Most curious to me is that the book has reignited the Julie Christie obsessing I was doing when Away From Her was around rather than renewing my lifelong Beatty drooling. Beatty has been out of the big picture for a decade now. I wanted to fall back in love since I haven't seen him in so long, apart from occassional red carpet trips to escort The Bening. Instead, I keep waiting for Julie Christie -- a supporting player -- to return to steal more scenes. She's so fascinating. It's almost like she's the 60s/70s version of Garbo. But instead of running away from stardom, she drifts in and out of it like some indifferent hippie muse.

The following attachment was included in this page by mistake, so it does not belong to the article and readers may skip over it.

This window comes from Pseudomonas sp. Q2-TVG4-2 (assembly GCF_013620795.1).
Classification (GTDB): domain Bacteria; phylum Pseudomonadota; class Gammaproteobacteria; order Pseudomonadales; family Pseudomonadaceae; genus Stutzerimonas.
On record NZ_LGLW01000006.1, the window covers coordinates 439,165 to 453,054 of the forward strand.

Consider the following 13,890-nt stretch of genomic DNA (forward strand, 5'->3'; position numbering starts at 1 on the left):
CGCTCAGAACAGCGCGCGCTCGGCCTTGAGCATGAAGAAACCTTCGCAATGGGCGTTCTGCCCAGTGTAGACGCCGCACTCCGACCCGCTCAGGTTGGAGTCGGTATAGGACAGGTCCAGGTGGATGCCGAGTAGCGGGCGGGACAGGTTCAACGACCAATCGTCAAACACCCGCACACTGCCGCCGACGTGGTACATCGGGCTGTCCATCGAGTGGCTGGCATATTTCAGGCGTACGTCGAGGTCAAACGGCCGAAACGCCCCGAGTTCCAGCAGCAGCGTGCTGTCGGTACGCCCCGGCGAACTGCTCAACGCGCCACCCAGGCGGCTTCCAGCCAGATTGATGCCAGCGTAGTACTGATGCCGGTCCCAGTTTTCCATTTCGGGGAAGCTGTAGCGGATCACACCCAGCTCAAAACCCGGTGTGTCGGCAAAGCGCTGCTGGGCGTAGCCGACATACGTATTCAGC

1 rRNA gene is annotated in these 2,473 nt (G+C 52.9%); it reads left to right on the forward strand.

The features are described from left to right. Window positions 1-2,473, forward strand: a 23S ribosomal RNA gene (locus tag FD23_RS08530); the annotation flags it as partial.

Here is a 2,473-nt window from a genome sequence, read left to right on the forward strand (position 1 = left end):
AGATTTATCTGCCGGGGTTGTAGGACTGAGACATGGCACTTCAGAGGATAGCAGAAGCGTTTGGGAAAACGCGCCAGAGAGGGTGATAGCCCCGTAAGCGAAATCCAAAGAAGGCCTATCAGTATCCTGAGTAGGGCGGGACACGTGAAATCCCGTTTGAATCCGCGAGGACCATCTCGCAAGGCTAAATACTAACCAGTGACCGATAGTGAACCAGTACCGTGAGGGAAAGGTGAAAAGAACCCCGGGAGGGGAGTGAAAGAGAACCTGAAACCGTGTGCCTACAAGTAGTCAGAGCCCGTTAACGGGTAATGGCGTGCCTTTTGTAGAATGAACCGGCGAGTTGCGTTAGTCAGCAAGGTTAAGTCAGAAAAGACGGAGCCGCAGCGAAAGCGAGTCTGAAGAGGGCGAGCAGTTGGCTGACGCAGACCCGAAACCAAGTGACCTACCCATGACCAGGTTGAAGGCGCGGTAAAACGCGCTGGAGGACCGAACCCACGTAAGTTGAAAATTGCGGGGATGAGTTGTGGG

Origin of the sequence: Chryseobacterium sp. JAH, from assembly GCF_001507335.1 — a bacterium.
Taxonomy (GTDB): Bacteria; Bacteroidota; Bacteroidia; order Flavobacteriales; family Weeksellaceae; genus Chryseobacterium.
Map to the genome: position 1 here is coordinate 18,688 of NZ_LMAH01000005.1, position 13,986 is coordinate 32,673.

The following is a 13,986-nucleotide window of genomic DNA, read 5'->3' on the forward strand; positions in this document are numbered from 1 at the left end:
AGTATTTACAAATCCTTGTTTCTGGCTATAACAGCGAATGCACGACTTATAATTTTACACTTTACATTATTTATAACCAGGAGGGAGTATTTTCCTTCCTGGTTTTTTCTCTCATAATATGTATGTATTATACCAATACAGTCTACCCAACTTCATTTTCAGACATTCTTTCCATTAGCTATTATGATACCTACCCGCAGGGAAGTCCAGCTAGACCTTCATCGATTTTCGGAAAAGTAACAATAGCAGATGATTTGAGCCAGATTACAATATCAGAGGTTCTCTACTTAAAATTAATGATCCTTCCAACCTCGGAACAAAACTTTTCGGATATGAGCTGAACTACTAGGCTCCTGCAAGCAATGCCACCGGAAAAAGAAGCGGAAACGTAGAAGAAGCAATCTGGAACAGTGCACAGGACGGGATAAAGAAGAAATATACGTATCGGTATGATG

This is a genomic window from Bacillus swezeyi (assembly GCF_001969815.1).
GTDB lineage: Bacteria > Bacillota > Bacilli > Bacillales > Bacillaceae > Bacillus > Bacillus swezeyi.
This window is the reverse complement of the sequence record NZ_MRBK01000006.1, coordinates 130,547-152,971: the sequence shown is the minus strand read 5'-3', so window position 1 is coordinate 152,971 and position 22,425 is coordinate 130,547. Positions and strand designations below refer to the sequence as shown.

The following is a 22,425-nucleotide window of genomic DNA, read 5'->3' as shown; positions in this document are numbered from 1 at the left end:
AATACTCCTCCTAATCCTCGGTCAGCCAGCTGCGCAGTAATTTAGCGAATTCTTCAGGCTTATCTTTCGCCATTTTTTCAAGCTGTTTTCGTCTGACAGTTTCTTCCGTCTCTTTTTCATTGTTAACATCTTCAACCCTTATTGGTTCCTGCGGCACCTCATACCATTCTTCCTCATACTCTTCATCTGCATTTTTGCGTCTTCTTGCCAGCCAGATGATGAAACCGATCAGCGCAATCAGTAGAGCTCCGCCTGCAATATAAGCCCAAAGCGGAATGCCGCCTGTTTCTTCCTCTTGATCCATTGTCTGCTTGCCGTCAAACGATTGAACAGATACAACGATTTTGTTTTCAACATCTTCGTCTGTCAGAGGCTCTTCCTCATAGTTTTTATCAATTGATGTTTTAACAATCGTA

Beatty & Christie made three films together, making her his most common screen partner (Gene Hackman equals that record but he was a supporting player). All three Beatty/Christie films were in the 1970s (McCabe and Mrs Miller and Shampoo and Heaven Can Wait) and are well worth watching. Between them those films have 14 Oscar nominations and two statues. Even after their last film together, Christie remains a spectral presence. Beatty dedicated his Oscar winning classic Reds (1981) to her.
Curiously, Beatty don't seem to have anything like affection for McCabe and Mrs Miller (1971) and it reads like neither star was happy on set. I have an admittedly limited working knowledge of the western genre (not my favorite) but McCabe is in my top ten for sure [editors note: other favs... using "western" loosely I suppose are Red River (1948), Giant (1956), Hud (1963) and Brokeback Mountain (2005)]. It's yet another reminder that actors don't always know what's best for them. McCabe is a total classic. Whether or not the stars understood what Altman was after, they're both terrific in it.